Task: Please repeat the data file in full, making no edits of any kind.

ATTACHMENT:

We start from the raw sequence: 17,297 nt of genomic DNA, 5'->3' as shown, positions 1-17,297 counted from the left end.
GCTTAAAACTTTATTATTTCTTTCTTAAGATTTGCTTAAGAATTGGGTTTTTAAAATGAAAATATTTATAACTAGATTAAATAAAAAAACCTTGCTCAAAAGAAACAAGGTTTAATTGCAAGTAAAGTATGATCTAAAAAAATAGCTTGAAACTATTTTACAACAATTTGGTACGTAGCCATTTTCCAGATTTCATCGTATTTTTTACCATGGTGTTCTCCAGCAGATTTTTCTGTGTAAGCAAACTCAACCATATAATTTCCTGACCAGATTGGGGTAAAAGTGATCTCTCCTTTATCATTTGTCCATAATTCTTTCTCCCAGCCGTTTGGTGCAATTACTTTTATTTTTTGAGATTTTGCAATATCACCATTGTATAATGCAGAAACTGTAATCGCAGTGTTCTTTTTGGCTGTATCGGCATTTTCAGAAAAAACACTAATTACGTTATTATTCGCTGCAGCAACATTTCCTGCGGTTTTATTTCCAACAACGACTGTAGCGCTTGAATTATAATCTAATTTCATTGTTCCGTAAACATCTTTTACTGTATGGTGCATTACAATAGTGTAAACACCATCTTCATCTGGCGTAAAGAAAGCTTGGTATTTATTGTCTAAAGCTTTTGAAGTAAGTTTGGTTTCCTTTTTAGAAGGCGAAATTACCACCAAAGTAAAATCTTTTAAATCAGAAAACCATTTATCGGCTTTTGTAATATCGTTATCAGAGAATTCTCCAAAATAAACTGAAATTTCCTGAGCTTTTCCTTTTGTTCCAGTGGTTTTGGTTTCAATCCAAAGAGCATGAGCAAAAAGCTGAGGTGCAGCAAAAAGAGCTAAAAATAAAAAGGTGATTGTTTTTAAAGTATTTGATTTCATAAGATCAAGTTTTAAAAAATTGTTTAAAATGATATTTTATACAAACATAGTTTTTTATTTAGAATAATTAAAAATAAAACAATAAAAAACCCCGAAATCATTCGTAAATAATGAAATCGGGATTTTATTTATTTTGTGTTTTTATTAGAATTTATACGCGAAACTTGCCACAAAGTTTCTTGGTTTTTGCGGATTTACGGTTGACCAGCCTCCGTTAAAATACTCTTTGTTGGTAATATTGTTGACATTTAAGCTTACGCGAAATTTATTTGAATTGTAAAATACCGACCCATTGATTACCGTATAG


We start from the raw sequence: 17,297 nt of genomic DNA, 5'->3' as shown, positions 1-17,297 counted from the left end.
GCTTAAAACTTTATTATTTCTTTCTTAAGATTTGCTTAAGAATTGGGTTTTTAAAATGAAAATATTTATAACTAGATTAAATAAAAAAACCTTGCTCAAAAGAAACAAGGTTTAATTGCAAGTAAAGTATGATCTAAAAAAATAGCTTGAAACTATTTTACAACAATTTGGTACGTAGCCATTTTCCAGATTTCATCGTATTTTTTACCATGGTGTTCTCCAGCAGATTTTTCTGTGTAAGCAAACTCAACCATATAATTTCCTGACCAGATTGGGGTAAAAGTGATCTCTCCTTTATCATTTGTCCATAATTCTTTCTCCCAGCCGTTTGGTGCAATTACTTTTATTTTTTGAGATTTTGCAATATCACCATTGTATAATGCAGAAACTGTAATCGCAGTGTTCTTTTTGGCTGTATCGGCATTTTCAGAAAAAACACTAATTACGTTATTATTCGCTGCAGCAACATTTCCTGCGGTTTTATTTCCAACAACGACTGTAGCGCTTGAATTATAATCTAATTTCATTGTTCCGTAAACATCTTTTACTGTATGGTGCATTACAATAGTGTAAACACCATCTTCATCTGGCGTAAAGAAAGCTTGGTATTTATTGTCTAAAGCTTTTGAAGTAAGTTTGGTTTCCTTTTTAGAAGGCGAAATTACCACCAAAGTAAAATCTTTTAAATCAGAAAACCATTTATCGGCTTTTGTAATATCGTTATCAGAGAATTCTCCAAAATAAACTGAAATTTCCTGAGCTTTTCCTTTTGTTCCAGTGGTTTTGGTTTCAATCCAAAGAGCATGAGCAAAAAGCTGAGGTGCAGCAAAAAGAGCTAAAAATAAAAAGGTGATTGTTTTTAAAGTATTTGATTTCATAAGATCAAGTTTTAAAAAATTGTTTAAAATGATATTTTATACAAACATAGTTTTTTATTTAGAATAATTAAAAATAAAACAATAAAAAACCCCGAAATCATTCGTAAATAATGAAATCGGGATTTTATTTATTTTGTGTTTTTATTAGAATTTATACGCGAAACTTGCCACAAAGTTTCTTGGTTTTTGCGGATTTACGGTTGACCAGCCTCCGTTAAAATACTCTTTGTTGGTAATATTGTTGACATTTAAGCTTACGCGAAATTTATTTGAATTGTAAAATACCGACCCATTGATTACCGTATAG